As will be explained in greater detail below, the slide clasp 18 may be adjustably moved along the length of the cord between its ends 20 and 22 so as to responsively adjust the effective size of the second sub-loop at end 22 to thereby allow it to be removed from the hunter's wrist 14 or to be drawn against the hunter's writs 14 to achieve a snug fit. In this regard, the second sub-loop at end 22 also preferably includes a fabric (or other) band 24 so as to provide improved comfort to the hunter when the sub-loop at end 22 encircles his or her wrist 14. The band 14 may be padded for additional comfort and/or be formed of a suitable elastomeric material as may be desired.
In order to place the lanyard 10 into service, it is necessary to first attach end 20 lanyard 10 to the gun's shoulder stock 12a (preferably the stock's hand grip 12 b ), and then to attach the other end 22 of the lanyard 10 to the hunter (e.g., the hunter's wrist 14) or to an article of the hunter's clothing (e.g., the hunter's web gear).
In order to attach the end 20 to the shoulder stock 12a, a clove hitch is formed in the manner to be described with reference to accompanying FIGURES 2a and 2b. In this regard, the end 22 is brought up and through the looped cord end 20 in the manner depicted by the arrow in FIG. 2a. The resulting configuration will establish an open interior loop 30 through which the shoulder stock 12a of the gun 12 may be placed. Of course, if the lanyard is not of sufficient length so as to form an interior loop 30 of a size adequate to accept the widest portion of the shoulder stock 12a (i.e., its rear end), the cord 16 may in the first instance simply be encircled around the grip of the shoulder stock such that the end 22 could then be passed through the end 20. Thus, although the shoulder stock 12a is not shown in FIGS. 2a and 2b, it will be understood that that was done simply to clarify the presentation of this invention.
Once the end 20 has been attached to the shoulder stock 12a of gun 12 via a clove hitch configuration, the hunter simply encircles his or her wrist 14 with the other end 22 of the lanyard 10 as shown specifically in FIG. 3a. It will be noted that the slide clasp 18 is positioned along the length of the cord 16 such that the sub-loop formed at end 22 is of sufficient size so as to enable the hunter's hand 32 to easily be passed therethrough. With the looped end 22 encircling the hunter's wrist 14, the slide clasp 18 may then be moved towards the hunter's wrist 14 so as to decrease the size of the loop at end 22, and thereby provided a snug fit as shown in FIG. 3b.
The slide clasp 18 is, in and of itself, conventional and includes a clasp body 18a defining an interior space through which opposing portions of the looped cord 16 extend, as is perhaps most clearly shown in FIGS. 3a and 3b . The clasp body 18a, moreover, includes a converging pair of opposing sidewalls 18b, 18c, and a knurled clasp wheel 18d. The clasp wheel 18d is operatively positioned within the interior space defined by body 18a, and moreover, is allowed to move longitudinally therewithin. It will be appreciated that when the clasp wheel 18d is moved within the clasp body 18a so that the former is located near the clasp body's upper end (as viewed in FIGS. 3a and 3b), it will capture opposing portions of the cord 16 therebetween due to the converging relationship of sidewalls 18a and 18b. On the other hand, when the clasp wheel 18d is located near the lower end of the clasp body 18a (as viewed in FIGS. 3a and 3b), sufficient clearance space exists to allow the cord to freely between the clasp wheel 18d and the interior of the clasp body 18a.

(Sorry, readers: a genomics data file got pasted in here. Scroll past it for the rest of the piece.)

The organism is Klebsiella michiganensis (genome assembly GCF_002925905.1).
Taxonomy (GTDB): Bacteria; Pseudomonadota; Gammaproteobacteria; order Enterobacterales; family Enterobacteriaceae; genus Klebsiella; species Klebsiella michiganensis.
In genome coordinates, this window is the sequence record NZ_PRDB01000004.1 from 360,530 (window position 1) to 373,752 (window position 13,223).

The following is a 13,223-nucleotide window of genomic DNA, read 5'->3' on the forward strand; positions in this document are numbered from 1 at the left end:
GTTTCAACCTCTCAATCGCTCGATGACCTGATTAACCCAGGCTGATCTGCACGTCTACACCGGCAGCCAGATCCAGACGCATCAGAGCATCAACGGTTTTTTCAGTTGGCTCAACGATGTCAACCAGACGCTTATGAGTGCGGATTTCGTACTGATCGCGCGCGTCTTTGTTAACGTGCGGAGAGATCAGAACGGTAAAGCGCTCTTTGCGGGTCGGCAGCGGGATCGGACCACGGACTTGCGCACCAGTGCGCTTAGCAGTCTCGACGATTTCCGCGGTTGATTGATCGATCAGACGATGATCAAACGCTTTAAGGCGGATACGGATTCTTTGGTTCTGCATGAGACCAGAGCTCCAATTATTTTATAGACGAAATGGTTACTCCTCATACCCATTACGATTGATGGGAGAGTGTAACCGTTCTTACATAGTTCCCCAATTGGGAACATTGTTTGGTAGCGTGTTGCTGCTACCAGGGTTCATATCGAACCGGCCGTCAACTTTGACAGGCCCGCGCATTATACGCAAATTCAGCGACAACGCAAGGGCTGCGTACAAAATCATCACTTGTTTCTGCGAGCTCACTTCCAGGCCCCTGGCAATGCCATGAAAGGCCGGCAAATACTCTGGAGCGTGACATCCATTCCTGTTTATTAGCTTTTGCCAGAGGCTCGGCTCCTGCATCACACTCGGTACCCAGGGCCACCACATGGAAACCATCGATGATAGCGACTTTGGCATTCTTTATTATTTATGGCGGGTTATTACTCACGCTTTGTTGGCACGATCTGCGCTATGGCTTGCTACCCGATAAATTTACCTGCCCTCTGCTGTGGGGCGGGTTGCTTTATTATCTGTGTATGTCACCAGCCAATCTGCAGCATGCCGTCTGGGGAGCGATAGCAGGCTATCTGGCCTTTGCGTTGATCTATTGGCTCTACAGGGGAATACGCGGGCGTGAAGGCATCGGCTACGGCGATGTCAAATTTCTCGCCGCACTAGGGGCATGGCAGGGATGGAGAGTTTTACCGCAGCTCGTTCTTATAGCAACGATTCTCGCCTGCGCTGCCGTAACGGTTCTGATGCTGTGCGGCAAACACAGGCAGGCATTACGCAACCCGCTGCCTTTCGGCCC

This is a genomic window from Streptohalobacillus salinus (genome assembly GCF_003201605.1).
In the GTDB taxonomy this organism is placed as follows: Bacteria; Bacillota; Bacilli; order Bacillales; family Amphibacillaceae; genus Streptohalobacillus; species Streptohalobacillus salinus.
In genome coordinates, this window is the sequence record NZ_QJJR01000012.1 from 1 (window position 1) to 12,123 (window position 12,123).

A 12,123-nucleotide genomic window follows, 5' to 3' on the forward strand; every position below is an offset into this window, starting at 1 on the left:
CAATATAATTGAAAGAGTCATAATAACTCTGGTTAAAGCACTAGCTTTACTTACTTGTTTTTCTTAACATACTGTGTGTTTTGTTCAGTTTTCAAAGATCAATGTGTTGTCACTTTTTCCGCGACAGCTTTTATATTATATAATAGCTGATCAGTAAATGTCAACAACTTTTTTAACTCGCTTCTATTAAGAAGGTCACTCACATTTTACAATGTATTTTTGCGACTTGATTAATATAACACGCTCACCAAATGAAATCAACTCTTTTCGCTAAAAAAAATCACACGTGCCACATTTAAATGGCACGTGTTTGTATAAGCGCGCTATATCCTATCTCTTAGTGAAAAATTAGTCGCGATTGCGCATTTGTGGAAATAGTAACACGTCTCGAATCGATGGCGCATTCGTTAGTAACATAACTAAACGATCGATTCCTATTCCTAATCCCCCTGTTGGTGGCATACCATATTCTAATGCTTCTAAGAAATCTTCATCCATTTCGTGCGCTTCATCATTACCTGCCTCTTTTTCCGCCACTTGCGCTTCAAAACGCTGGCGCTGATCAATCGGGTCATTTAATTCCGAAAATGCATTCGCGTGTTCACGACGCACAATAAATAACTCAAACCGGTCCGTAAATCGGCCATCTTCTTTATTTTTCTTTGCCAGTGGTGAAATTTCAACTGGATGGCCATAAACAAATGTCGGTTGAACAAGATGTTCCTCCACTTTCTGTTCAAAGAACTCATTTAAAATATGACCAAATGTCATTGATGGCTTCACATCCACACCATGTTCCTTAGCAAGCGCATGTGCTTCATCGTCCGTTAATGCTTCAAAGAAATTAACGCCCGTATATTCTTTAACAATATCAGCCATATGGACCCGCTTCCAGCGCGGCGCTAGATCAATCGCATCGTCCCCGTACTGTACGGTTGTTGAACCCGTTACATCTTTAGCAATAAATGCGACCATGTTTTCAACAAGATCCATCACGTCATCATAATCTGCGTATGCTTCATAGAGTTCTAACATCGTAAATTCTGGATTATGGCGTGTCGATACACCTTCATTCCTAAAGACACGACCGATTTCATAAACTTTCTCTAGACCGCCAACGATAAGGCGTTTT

Therefore, when the clasp 18 is moves as a unit towards the hunter's wrist 14 (as shown by the arrow in FIG. 3b), the clasp wheel 18d will be located toward the lower end of the clasp body 18a. However, should the clasp body be moved away from the hunter's wrist (i.e., a direction opposite to the arrow in FIG. 3b), relative movement will be effected as between the clasp wheel 18d and the clasp body 18 causing the wheel 18d to capture the cord 16 and thereby maintain the snug fit around the hunter's wrist that was established. To loosen that fit, the wheel 18d simply need to be forcibly moved towards the lower end of the clasp body 18a so as to allow the cord 16 to freely pass therethrough as was described above.
As is shown in FIGS. 4a and 4b, since the lanyard 10 is attached to the gun 12 rearwardly of the gun's center of gravity CG (i.e., via the looped end 20 being attached to the hand grip portion 12b of the gun's shoulder stock 12a), in the event that the hunter should lose his or her grip upon the gun 12, the barrel 12b will fall downwardly away from the hunter's body. This is advantageous in at least two respects. First, since the gun 12 is tethered physically to the hunter's wrist 14 via the lanyard 10 of this invention, the gun 12 will not drop onto the ground. As such the risk of accidental discharge due to the gun dropping upon the ground is significantly minimized. Secondly, the gun's barrel 12b will responsively drop to the safest position -- i.e., away from the hunter -- automatically under the influence of gravity. Thus, even should the gun discharge, minimal risk of harm to the hunter is present since the barrel is physically pointed away from the hunter.
Accompanying FIG. 5 shows the gun safety lanyard 10 of the present invention in a stowed position. As shown, the end 22 of cord 16 (once it is removed from the hunter's wrist 14) is simply positioned so that it encircles the rear end of the shoulder stock 12a forwardly of the shoulder stock's butt end 12c, while keeping the end 20 of cord 16 attached to the handle grip 12b of stock 12a in a clove hitch configuration. Thereafter, any "slack" in the cord 16 may be removed by moving the slide clasp 18 rearwardly (relative to the shoulder stock 12a) so as to decrease the size of the looped end 22 and thereby maintain the cord 16 taunt against the shoulder stock 12a.
As can now be appreciated, the gun safety lanyard of the present inventions provides a means by which the risk of injury due to accidental gun discharge may be significantly minimized.
However, while the invention has been described in connection with what is presently considered to be the most practical and preferred embodiment, it is to be understood that the invention is not to be limited to the disclosed embodiment, but on the contrary, is intended to cover various modifications and equivalent arrangements included within the spirit and scope of the appended claims.